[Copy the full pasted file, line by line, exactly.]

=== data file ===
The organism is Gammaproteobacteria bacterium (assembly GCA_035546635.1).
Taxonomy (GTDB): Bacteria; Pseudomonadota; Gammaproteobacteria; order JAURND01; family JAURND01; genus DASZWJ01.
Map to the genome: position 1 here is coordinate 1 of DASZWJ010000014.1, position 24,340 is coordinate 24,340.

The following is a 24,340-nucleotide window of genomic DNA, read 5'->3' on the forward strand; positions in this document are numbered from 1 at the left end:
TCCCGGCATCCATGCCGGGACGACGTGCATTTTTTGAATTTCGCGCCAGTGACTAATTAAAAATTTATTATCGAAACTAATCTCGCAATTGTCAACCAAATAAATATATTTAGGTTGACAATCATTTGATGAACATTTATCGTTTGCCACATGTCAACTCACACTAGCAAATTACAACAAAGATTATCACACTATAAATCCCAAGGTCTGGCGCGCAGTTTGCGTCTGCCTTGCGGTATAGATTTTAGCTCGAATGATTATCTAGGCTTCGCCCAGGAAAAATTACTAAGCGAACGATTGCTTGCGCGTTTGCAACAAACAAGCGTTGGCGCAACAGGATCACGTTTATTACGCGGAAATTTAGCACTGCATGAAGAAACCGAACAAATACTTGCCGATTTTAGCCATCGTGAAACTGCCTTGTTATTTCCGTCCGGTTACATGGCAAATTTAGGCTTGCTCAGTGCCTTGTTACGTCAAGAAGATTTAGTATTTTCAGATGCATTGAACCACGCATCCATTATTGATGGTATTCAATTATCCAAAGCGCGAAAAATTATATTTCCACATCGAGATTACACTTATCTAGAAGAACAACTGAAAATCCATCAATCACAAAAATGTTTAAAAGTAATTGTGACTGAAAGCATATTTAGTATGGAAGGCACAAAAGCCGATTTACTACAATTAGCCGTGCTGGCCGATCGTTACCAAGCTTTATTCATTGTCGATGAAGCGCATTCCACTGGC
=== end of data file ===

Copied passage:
The organism is Gammaproteobacteria bacterium (assembly GCA_035546635.1).
Taxonomy (GTDB): Bacteria; Pseudomonadota; Gammaproteobacteria; order JAURND01; family JAURND01; genus DASZWJ01.
Map to the genome: position 1 here is coordinate 1 of DASZWJ010000014.1, position 24,340 is coordinate 24,340.

The following is a 24,340-nucleotide window of genomic DNA, read 5'->3' on the forward strand; positions in this document are numbered from 1 at the left end:
TCCCGGCATCCATGCCGGGACGACGTGCATTTTTTGAATTTCGCGCCAGTGACTAATTAAAAATTTATTATCGAAACTAATCTCGCAATTGTCAACCAAATAAATATATTTAGGTTGACAATCATTTGATGAACATTTATCGTTTGCCACATGTCAACTCACACTAGCAAATTACAACAAAGATTATCACACTATAAATCCCAAGGTCTGGCGCGCAGTTTGCGTCTGCCTTGCGGTATAGATTTTAGCTCGAATGATTATCTAGGCTTCGCCCAGGAAAAATTACTAAGCGAACGATTGCTTGCGCGTTTGCAACAAACAAGCGTTGGCGCAACAGGATCACGTTTATTACGCGGAAATTTAGCACTGCATGAAGAAACCGAACAAATACTTGCCGATTTTAGCCATCGTGAAACTGCCTTGTTATTTCCGTCCGGTTACATGGCAAATTTAGGCTTGCTCAGTGCCTTGTTACGTCAAGAAGATTTAGTATTTTCAGATGCATTGAACCACGCATCCATTATTGATGGTATTCAATTATCCAAAGCGCGAAAAATTATATTTCCACATCGAGATTACACTTATCTAGAAGAACAACTGAAAATCCATCAATCACAAAAATGTTTAAAAGTAATTGTGACTGAAAGCATATTTAGTATGGAAGGCACAAAAGCCGATTTACTACAATTAGCCGTGCTGGCCGATCGTTACCAAGCTTTATTCATTGTCGATGAAGCGCATTCCACTGGC